Here’s the Garmin data for this run.

And here’s this week’s entry from Mark Remy’s The Runner’s Rule Book:

Line up where you belong

Want to witness a fascinating sociological experiment? Head for the starting line of any race large enough to have signs indicating “pace per mile.” Notice the large signs reading “5:00” (meaning 5 minutes per mile), “6:00” (6 minutes per mile), “7:00,” and so on.

Then have a look at the folks clustering around these signs. You never knew there were so many fast runners, did you?

Well, here’s a little secret: There aren’t.

Many of the runners lined up at such signs really are that fast and really do expect to run at or around that pace during the race. The rest are either delusional or just plain rude.

You know how fast you can expect to run on any given day, give or take. Be honest with yourself, and fair to your fellow runners. Line up where you belong.

This week’s running – 24th of February to 2nd of March

This week was all about the half marathon

Taper time for the Silverstone Half Marathon

This week was all about tapering for the Silverstone Half Marathon.

Prevention rather than cure

I’m really getting into this sports massage malarkey where I paid another visit to the sports therapy clinic at the nearby college.

After the usual stretching and massaging, my flexibility measurements were taken again and whilst I was a little less limber compared to last week, I was actually perfectly balanced with 130 degrees in both legs.

Where time allows, I’ve also beefed up my foam rolling antics to try and keep a certain run-rate of flexibility going.

Tuesday taper

Whilst I’ve decided to train through the Silverstone Half Marathon, I am still going down the traditional taper route by cutting back on the volume of training, but maintaining the intensity.

At Tuesday’s speedwork session at the gym, I only completed 2x reps at 5k pace compared to my usual 5x. I find I lose fitness reasonably quickly without maintenance work where I feel sluggish on race day; the aim of a taper is to give the body an extra recovery boost but without it feeling like it’s becoming sedentary.

Here’s the Garmin data for this session.

Thursday taper

I really wasn’t in the mood for a run on Thursday but given it was only a short one, I figured I had better zip up the man-suit and just get on with it.

As with Tuesday’s session, I only wanted to run half the normal distance covered so a 5k was in order along Broad Street and Hagley Road. I was feeling hungry with just one Clif Shot Blok fuelling my run, a total contrast to normal where I’m usually far better prepared. Target pace was meant to be 8:30 per mile but ended up being a complete mess, with a slow first mile, an 8:16 second mile and a 7:10 third mile. Nonetheless, the run did the trick and made me go through the gears so Sunday shouldn’t be such a shock to the system.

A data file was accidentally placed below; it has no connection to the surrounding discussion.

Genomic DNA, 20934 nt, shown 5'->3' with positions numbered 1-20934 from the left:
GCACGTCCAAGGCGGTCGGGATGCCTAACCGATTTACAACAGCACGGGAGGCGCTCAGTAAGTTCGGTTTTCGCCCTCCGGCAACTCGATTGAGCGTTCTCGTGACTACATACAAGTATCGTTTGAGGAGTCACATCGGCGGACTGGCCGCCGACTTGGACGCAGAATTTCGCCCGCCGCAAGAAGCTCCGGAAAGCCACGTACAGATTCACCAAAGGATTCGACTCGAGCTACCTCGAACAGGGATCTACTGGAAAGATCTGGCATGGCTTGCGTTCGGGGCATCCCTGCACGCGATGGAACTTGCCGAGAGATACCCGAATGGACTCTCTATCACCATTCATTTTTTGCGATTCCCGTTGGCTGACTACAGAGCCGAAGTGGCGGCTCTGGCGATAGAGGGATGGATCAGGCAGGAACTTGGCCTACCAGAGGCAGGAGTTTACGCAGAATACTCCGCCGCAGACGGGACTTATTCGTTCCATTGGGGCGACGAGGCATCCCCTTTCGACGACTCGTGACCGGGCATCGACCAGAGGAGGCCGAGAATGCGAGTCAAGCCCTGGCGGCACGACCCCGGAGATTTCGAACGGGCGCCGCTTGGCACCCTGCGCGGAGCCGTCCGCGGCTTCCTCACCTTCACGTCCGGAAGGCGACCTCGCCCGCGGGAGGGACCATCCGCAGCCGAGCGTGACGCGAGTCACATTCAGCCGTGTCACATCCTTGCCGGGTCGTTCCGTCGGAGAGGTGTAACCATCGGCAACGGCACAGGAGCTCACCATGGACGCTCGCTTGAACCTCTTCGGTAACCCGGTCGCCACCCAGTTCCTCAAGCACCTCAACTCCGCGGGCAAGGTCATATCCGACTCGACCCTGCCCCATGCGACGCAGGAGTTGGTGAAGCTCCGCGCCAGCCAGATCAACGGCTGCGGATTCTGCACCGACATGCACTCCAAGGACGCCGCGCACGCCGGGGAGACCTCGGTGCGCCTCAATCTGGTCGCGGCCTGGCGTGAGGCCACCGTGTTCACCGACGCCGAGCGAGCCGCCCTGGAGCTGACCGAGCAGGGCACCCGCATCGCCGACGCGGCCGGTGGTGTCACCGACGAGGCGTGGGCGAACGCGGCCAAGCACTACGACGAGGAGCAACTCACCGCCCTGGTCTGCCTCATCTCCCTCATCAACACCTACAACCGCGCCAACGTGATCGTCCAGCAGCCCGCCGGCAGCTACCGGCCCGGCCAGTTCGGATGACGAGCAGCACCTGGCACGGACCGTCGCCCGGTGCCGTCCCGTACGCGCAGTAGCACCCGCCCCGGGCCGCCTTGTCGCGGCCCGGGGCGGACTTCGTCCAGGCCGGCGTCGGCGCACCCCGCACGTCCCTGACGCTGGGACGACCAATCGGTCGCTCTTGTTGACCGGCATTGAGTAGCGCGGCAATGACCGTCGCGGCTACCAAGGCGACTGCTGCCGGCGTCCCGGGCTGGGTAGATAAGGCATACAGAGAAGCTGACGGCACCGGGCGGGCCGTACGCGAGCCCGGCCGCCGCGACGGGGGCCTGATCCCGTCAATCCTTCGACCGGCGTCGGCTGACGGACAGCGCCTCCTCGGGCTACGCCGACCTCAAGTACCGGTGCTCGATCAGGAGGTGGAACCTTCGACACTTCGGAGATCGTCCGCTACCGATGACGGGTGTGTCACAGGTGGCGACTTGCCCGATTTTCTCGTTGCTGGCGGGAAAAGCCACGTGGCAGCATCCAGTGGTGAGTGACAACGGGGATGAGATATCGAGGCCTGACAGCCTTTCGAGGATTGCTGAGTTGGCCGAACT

Here’s the Garmin data for this run.

Cannon Hill Parkrun

I really, really could have done with a lie-in on Saturday morning but I had already committed myself to assisting with processing Cannon Hill’s results. As I said earlier, my body functions better on routine than exception and it meant I’d be one step closer to the 100 club…

Continuing the taper trend, I typically perform better if I run Parkrun the day before a race at around my target race pace; so around 6:55 minute miles. I find this helps me to lock in on race pace and how it should feel in an actual race environment; we all know how dramatically different race pace can feel on your own and out of context. This to me is the beauty of Parkrun where you can really use it in a variety of ways to help you train more effectively.

The weather was perfect for running, with bright conditions and no wind. After the initial scramble, I found myself running the majority of the course with Khalid. Another regular tagged on to us and stuck with Khalid and me until the very end when I urged him on to attack the final hill and score himself a massive PB. I only later found out that this mystery regular is a member on my Jantastic team (Cannon Hill parkrun – there’s only a few of us). Small world or what?

After some catching-up with a few folks, I made my way over to join Alan and Ben to process the results. We encountered a few hiccups, but none like last week’s critical timer failure. The whole experience of managing the results can be a real eye opener to how runners behave at Parkrun. The time checker (somebody may come and ask for your time and record it on a clipboard) is a barometer to measure the official times against those recorded by individuals. What is interesting to note is that the times from the top gradually become less accurate as they filter through the pack. Explanations for this can range from runners not hearing “go” on the startline, through to runners only activating their personal timing devices when they pass the startline (like you would with chip timing).

Next week, I’m going to try and hit my Marchvellous target of 19:37 as my flat out timed run.

Here’s the Garmin data for this Parkrun.

Two Castles 10k

I’ve wanted to run the Two Castles 10k for nearly two years but due to places filling up fast, I’ve always missed out when I actually remember to enter.

Not so this year! I had set reminders to jump on a computer once 8am on registration day hit so that I could take part in this iconic 10k, which starts in Warwick Castle and ends in Kenilworth Castle. Dave and Elsa will also be running, and it seems there’ll be a fair attendance from Cannon Hill Parkrun attending.

I don’t think I’ll be in 10k PB shape by the time the race takes place, however it will be instrumental as one of several 10ks I’ll be racing to help get me to there.